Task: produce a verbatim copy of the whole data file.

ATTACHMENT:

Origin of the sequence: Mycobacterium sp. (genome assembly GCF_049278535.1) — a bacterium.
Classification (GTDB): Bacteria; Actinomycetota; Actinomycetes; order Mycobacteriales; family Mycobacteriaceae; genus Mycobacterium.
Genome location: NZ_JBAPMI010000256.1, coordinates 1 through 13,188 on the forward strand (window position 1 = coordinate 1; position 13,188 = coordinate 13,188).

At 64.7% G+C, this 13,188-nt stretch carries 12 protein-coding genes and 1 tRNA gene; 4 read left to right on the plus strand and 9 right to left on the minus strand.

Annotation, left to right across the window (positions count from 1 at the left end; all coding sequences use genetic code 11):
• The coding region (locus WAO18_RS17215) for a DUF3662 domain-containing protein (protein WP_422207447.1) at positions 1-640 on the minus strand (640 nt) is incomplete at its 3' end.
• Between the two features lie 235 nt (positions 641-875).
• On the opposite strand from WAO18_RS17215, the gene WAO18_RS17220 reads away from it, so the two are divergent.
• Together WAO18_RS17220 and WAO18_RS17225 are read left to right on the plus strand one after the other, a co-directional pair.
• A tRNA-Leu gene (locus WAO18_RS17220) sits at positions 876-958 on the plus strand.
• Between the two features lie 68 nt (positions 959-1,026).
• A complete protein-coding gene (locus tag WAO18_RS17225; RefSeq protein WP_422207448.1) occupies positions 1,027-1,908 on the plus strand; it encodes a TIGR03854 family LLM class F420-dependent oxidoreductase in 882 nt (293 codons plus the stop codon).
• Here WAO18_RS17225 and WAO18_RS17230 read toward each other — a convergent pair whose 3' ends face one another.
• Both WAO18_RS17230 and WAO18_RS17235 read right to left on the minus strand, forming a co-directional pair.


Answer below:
Origin of the sequence: Mycobacterium sp. (genome assembly GCF_049278535.1) — a bacterium.
Classification (GTDB): Bacteria; Actinomycetota; Actinomycetes; order Mycobacteriales; family Mycobacteriaceae; genus Mycobacterium.
Genome location: NZ_JBAPMI010000256.1, coordinates 1 through 13,188 on the forward strand (window position 1 = coordinate 1; position 13,188 = coordinate 13,188).

At 64.7% G+C, this 13,188-nt stretch carries 12 protein-coding genes and 1 tRNA gene; 4 read left to right on the plus strand and 9 right to left on the minus strand.

Annotation, left to right across the window (positions count from 1 at the left end; all coding sequences use genetic code 11):
• The coding region (locus WAO18_RS17215) for a DUF3662 domain-containing protein (protein WP_422207447.1) at positions 1-640 on the minus strand (640 nt) is incomplete at its 3' end.
• Between the two features lie 235 nt (positions 641-875).
• On the opposite strand from WAO18_RS17215, the gene WAO18_RS17220 reads away from it, so the two are divergent.
• Together WAO18_RS17220 and WAO18_RS17225 are read left to right on the plus strand one after the other, a co-directional pair.
• A tRNA-Leu gene (locus WAO18_RS17220) sits at positions 876-958 on the plus strand.
• Between the two features lie 68 nt (positions 959-1,026).
• A complete protein-coding gene (locus tag WAO18_RS17225; RefSeq protein WP_422207448.1) occupies positions 1,027-1,908 on the plus strand; it encodes a TIGR03854 family LLM class F420-dependent oxidoreductase in 882 nt (293 codons plus the stop codon).
• Here WAO18_RS17225 and WAO18_RS17230 read toward each other — a convergent pair whose 3' ends face one another.
• Both WAO18_RS17230 and WAO18_RS17235 read right to left on the minus strand, forming a co-directional pair.